Having kids takes a toll on your marriage. Not surprising that a study done last year showed that childless couples are happier than couples with children. Another study showed that happiness levels peak with your first child and decline with all subsequent children. This concept is also the premise for Jennifer Senior's book All Joy and No Fun, a great read if you are a parent of young children or expecting to become one soon. It's inevitable that having kids changes the dynamic of your relationship with your spouse or partner. You even start referencing each other in different ways, using "mom" and "dad" because that is the language you use around your kids.
Something that struck me about parenthood was that a lot of my non-sexual intimacy; holding hands, cuddling, giving hugs, etc. was now being shared with my kids instead of my wife. As we've added to the brood, the time we've had to nurture our relationship has obviously dwindled. I'm also not one of those people who has a "thing" for pregnant women, so my displays of public affection toward my wife during her pregnancies were pretty pitiful. Toward the end of her second pregnancy when she was probably at her most uncomfortable, I distinctly remember looking at my wife and flatly saying, "Oh yeah, I forgot you were still pregnant." She refrained from punching me in the face, which would have been absurdly justifiable. Hopefully she at least considered it.
Fortunately, one of the perks of me no longer working outside the home is that I feel like I've had more time to consciously put more effort into our relationship. I no longer unnecessarily take out frustration on Jess from unwarranted work stress. She says I laugh more at her jokes now. Whether I've had the time to realize just how funny she is, or if it is the fact that she's sometimes my only adult interaction in a day. I just feel like I have more time to think about her, and our relationship and what I can and need to do to ensure that she knows that I still love her as much as the same day we got married. It's not always easy though, and we've had our share of challenging moments of the years. The key is obviously, like Dr. Phil will tell you, communicating with each other. As someone once told me, it seems pretty unfair and unrealistic that we can sometimes expect our spouses, or anyone for that matter, to know exactly what we want without needing to communicate it with them. As helpful as it would be, telepathy is not a power that accompanies a wedding ring.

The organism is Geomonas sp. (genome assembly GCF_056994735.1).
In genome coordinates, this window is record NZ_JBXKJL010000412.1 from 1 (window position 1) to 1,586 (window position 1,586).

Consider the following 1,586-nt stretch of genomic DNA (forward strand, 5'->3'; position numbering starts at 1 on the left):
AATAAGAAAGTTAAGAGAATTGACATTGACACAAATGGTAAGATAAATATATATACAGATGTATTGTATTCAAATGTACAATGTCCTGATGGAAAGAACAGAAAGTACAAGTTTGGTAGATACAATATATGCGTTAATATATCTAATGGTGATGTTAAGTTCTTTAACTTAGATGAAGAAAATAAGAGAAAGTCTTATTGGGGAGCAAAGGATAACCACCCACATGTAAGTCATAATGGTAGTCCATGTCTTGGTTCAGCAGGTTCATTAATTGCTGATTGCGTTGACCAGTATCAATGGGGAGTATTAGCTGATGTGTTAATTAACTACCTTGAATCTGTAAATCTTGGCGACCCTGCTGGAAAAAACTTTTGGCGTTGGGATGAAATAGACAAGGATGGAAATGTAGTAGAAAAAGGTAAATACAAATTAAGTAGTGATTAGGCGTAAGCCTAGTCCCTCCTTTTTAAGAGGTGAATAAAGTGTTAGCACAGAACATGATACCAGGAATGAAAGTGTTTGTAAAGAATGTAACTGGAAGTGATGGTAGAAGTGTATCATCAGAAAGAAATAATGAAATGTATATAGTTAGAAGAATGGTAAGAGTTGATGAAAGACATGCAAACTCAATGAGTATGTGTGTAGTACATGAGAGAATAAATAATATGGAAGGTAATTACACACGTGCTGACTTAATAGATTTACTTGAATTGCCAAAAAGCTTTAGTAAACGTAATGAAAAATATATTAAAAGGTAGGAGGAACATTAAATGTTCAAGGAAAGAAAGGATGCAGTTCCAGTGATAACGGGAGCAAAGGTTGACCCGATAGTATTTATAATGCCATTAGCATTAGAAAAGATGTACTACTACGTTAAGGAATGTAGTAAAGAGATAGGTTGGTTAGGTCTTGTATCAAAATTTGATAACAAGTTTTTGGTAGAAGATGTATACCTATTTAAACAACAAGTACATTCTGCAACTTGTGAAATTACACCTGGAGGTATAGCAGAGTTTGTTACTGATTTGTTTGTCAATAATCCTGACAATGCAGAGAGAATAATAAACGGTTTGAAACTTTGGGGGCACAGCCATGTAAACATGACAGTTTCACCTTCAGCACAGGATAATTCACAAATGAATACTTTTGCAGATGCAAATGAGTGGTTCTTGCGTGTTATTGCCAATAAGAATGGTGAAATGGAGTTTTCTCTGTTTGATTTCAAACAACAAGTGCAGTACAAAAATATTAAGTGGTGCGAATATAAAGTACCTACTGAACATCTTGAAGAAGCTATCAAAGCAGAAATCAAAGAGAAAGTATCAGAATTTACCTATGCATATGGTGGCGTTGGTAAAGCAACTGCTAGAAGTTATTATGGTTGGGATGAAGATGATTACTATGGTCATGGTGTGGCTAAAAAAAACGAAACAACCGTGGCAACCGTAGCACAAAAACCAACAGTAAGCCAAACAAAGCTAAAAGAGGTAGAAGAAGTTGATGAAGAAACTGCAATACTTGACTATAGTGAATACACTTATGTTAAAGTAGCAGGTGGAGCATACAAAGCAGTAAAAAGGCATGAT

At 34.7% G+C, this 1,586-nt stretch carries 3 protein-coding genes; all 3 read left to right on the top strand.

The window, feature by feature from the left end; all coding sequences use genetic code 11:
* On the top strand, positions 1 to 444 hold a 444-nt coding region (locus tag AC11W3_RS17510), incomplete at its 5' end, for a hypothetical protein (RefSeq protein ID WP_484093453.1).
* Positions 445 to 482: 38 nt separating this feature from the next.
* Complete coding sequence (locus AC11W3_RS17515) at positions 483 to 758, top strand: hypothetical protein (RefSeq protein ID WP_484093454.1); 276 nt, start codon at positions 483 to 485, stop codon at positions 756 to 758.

When I was younger, I naively thought that true love was something you didn't need to work at. If that person was right for you that spark should always be there, and should require no work on your behalf to tend the flames. I've now come to realize that is complete bullshit. Like anything; your dream job, your relationship with your kids, or your six pack abs, any relationship will always take work, especially your marriage. There will be good days and bad, and the bad days will hopefully make you appreciate the good days that much more.
I realized that my wife was the person I wanted to spend the rest of my life with when I stopped asking myself if she was perfect or if there was someone else better for me out there. She's not perfect, and neither am I (shocking, I know). But to paraphrase one of my favorite movies, the important thing is knowing if we are perfect for each other. I realized that she was perfect for me when I understood that my life was better because she was in. I could live without her, but I don't want to. Her love makes my life better. It makes me a better person, a better spouse and a better dad. When we first started dating I couldn't imagine I'd be where I am at right now. Now that I'm here, I can't imagine having gotten here with anyone else.
|She knew what she was getting into.|